New study shows rapid 90-minute Coronavirus test is highly accurate

The rapid lab-free Coronavirus test, known as CovidNudge, has been shown in a new study to have a high level of accuracy and produce very few false negatives and no false positives.

The test is currently being used successfully across eight London hospitals, including at Imperial College Healthcare NHS Trust, and is due to be rolled out at a national level. The UK government recently placed an order for 5.8 million of the testing kits.

The new study, published in the journal Lancet Microbe, was carried out by scientists from Imperial College London. For the research, the high-speed tests, which do not require a laboratory and can be performed in cartridges smaller than a mobile phone, were used on 386 NHS staff and patients – 280 NHS staff members and 15 patients in A&E with suspected Covid-19 and 91 inpatients, some of whom were not displaying COVID-19 symptoms. 

The samples from all individuals in the study were analysed on both the rapid-testing device, called the CovidNudge test, and standard hospital laboratory equipment - and then the results compared. 

The research team, which included scientists and clinicians from Imperial College London, Imperial College Healthcare NHS Trust, DnaNudge and Oxford University Hospitals NHS Trust, assessed sensitivity and specificity. Sensitivity is a measure of how well a test gives a positive result for people who have disease, and is an indication of how likely a test will produce false negative results. Specificity, on the other hand, is a measure of a test’s ability to give a negative result for a people who don’t have the disease, and is an indication of the likelihood of false positive results.

The Lab-in-Cartridge rapid testing device, which can be performed at a patient’s bedside, was shown to have over 94% sensitivity and 100% specificity – this means it had a high level of accuracy, producing very few false negatives and no false positives. Data continues to be gathered from the testing device for continual assessment.

The percentage of those found to be positive for COVID-19 was 18 per cent (the study was conducted in the peak of COVID-19). The results showed 67 samples tested positive on the CovidNudge test, compared with 71 positive results against a range of NHS standard laboratory machines, which represents the value of 94 per cent sensitivity.

Dr Bob Klaber, director of strategy, research & innovation at Imperial College Healthcare NHS Trust said. “As an organisation we are focused on using research and innovation to continuously drive improvements to care. It’s been brilliant to work so closely with scientists, clinicians and innovators from DnaNudge, Imperial College London and the Trust, alongside many of our patients and staff, to assess the practicality and validity of this exciting test. Getting accurate results back to clinicians and their patients as quickly as possible makes a huge difference to how we safely manage clinical pathways and we are very much looking forward to rolling this out more widely.”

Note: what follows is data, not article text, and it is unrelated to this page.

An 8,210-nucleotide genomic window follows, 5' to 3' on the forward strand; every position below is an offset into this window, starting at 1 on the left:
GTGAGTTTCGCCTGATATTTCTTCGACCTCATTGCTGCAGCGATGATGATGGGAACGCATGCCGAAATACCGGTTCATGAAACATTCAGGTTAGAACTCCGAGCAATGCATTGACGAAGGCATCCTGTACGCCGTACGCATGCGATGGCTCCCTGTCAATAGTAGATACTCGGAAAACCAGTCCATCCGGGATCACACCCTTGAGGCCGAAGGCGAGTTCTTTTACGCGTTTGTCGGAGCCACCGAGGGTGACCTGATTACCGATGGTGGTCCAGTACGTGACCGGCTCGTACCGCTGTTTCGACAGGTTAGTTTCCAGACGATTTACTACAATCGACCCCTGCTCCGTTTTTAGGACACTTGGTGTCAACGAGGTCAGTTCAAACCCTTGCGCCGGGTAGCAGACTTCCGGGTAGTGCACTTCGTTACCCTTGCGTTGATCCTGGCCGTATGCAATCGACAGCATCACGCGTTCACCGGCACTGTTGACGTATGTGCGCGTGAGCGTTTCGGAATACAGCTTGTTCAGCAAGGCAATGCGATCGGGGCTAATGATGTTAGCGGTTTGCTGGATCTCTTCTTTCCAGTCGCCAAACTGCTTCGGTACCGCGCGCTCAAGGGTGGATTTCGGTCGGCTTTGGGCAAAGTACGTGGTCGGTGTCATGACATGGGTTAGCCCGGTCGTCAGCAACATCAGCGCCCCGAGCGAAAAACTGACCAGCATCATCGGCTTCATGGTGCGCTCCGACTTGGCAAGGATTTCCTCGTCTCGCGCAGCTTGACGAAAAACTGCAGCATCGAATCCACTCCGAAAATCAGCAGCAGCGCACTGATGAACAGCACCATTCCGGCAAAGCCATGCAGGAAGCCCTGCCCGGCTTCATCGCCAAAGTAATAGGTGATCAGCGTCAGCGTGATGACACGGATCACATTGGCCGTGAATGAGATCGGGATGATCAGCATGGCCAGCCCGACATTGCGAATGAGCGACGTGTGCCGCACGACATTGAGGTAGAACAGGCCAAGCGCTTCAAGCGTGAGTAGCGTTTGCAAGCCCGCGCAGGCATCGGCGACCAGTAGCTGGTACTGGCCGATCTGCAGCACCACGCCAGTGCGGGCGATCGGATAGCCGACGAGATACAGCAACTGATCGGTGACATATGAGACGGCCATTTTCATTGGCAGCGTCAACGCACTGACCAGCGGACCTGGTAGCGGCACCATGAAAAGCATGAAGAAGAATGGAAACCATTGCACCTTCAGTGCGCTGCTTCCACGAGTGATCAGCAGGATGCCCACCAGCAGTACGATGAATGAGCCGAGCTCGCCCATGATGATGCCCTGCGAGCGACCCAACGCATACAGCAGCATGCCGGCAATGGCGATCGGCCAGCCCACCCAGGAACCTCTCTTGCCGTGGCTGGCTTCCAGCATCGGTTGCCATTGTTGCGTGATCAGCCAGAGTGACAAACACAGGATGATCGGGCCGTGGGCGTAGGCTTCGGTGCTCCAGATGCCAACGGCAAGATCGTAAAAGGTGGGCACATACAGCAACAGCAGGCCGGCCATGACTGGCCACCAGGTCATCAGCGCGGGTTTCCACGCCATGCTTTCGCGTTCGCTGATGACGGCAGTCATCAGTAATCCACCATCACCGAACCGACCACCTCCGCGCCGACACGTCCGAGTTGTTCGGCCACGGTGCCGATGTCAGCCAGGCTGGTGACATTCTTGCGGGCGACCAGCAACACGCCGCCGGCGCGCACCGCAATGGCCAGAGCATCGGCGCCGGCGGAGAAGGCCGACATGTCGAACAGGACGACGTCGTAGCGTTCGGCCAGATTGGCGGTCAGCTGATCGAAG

To perform the test, a paediatric-sized nose swab from a patient is inserted into the device, which looks for traces of genetic material belonging to the SARS-CoV-2 virus that causes Covid-19. A result is available within 90 minutes, compared to conventional lab-based testing which delivers a result in around 24 hours. The test is now being developed to simultaneously assess Flu-A, Flu-B, and RSV as well as Covid-19. 

Professor Graham Cooke, lead author of the study from the Department of Infectious Disease at Imperial College London said: “These results suggest the test, which can be performed at a patient’s bedside without the need to handle any sample material, has comparable accuracy to standard laboratory testing. Many tests involve a trade-off between speed and accuracy, but this test manages to achieve both. Developing an effective bedside test in under three months has been an incredible collaboration between teams of engineers, clinicians and virologists.”

The device is produced by DnaNudge, an Imperial College London start-up headquartered in White City and is wi-fi enabled, allowing the test result to be securely sent to a hospital’s record system. 

Regius Professor Chris Toumazou, CEO and co-founder of DnaNudge and founder of the Institute of Biomedical Engineering at Imperial, said: “The DnaNudge test was developed as a lab-free, on-the-spot consumer service that can be delivered at scale, so we clearly believe it offers very significant potential in terms of mass population testing during the COVID-19 pandemic. The platform is well suited to testing in primary care and community settings with potential for use in non-healthcare settings such as care homes, schools, transport hubs, offices, and to help bring the arts back, theatres and venues. However, further studies of real-world effectiveness in non-clinical settings would be required prior to widespread deployment.”

The study was supported by the National Institute for Health Research Imperial Biomedical Research Centre.